Did you see Columbia University architecture professor Gwendolyn Wright’s interesting piece in yesterday’s Post on the what the homes we build say about about us? Wright, the author of “USA: Modern Architectures in History,” had a pretty harsh critique of McMansions as you can see below.
“The New Economy of the 1990s fostered delirious spending with easy credit. Americans were encouraged to borrow far beyond their means. A pervasive taste for extravagance equated size and opulence with luxury. The McMansion, gargantuan in size, appeared, often entailing the demolition of several historical houses. The facades of these homes are adorned with a showy pastiche of super-size motifs. How about some classical columns, two stories high, to stir memories of Southern plantations, alongside huge displays of half-timbering to evoke a Tudor castle? Interiors focus on a majestic stairway and a portentous spectacle called the ‘Great Room.’
“A McMansion is rife with contradictions. It’s an exhibitionistic house, yet it’s set far back from the street, with tall gates and security systems. These Hummer houses appeal to people who want a truly conspicuous display of wealth. They’ve given freedom of expression a new and rather disturbing meaning: the right to do whatever you want, to be totally self-absorbed. Which is where we are, for the most part, today.”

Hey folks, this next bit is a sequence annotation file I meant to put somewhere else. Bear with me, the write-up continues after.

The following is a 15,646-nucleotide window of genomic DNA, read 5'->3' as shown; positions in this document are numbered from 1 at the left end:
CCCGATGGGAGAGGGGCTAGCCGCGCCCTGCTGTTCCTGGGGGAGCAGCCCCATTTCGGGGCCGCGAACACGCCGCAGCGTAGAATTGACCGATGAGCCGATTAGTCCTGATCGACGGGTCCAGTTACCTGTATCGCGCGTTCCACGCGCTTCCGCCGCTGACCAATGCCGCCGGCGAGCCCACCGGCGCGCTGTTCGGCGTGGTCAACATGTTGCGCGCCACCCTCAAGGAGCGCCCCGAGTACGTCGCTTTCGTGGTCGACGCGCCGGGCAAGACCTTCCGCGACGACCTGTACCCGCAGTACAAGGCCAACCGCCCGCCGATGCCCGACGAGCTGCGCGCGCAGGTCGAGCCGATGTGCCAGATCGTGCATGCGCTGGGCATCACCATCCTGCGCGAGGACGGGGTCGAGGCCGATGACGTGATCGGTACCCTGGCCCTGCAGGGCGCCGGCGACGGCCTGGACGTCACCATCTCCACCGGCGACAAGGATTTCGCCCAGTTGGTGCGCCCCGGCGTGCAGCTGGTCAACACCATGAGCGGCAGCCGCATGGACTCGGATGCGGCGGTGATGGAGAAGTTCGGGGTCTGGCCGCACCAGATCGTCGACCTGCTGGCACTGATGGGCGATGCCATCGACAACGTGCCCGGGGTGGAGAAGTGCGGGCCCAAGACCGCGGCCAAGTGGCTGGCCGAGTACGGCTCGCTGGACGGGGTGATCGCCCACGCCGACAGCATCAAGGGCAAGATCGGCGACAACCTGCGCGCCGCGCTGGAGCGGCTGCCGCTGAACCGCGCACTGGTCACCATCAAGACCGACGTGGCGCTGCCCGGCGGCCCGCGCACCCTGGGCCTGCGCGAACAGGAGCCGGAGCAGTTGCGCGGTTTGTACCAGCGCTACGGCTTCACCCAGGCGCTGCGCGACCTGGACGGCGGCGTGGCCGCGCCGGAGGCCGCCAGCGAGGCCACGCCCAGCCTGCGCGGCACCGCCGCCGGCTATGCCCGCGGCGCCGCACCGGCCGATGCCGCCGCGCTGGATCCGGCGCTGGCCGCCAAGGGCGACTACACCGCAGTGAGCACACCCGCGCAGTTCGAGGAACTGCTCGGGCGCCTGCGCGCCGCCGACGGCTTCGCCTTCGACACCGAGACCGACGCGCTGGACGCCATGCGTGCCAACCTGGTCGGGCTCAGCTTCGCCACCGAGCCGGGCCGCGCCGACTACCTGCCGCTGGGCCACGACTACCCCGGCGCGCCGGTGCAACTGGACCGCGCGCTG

She is more kind on the meaning of mid-century architecture.
“[D]omestic architecture of the 1950s sought to humanize modern housing with comfort and informality. Americans enjoyed The Good Life, as they put it, a phrase that resonated around the world. Even the French spoke of ‘la Good Life’ with an ambivalent mix of disdain and desire.
“Two brand-new rooms suddenly appeared. The master bedroom provided discreet intimacy for adults, while the family room emphasized wholesome togetherness. In the suburbs, sliding glass doors opened onto patios and well-kept lawns. Floor plans became more open, with ample built-in storage for the dramatic increase in the average household’s consumer goods. Possessions were put on display: television in the living room, modern appliances in the housewife’s kitchen, golf clubs and hand-tools in the husband’s workshop-garage.”
Ah, living the good life.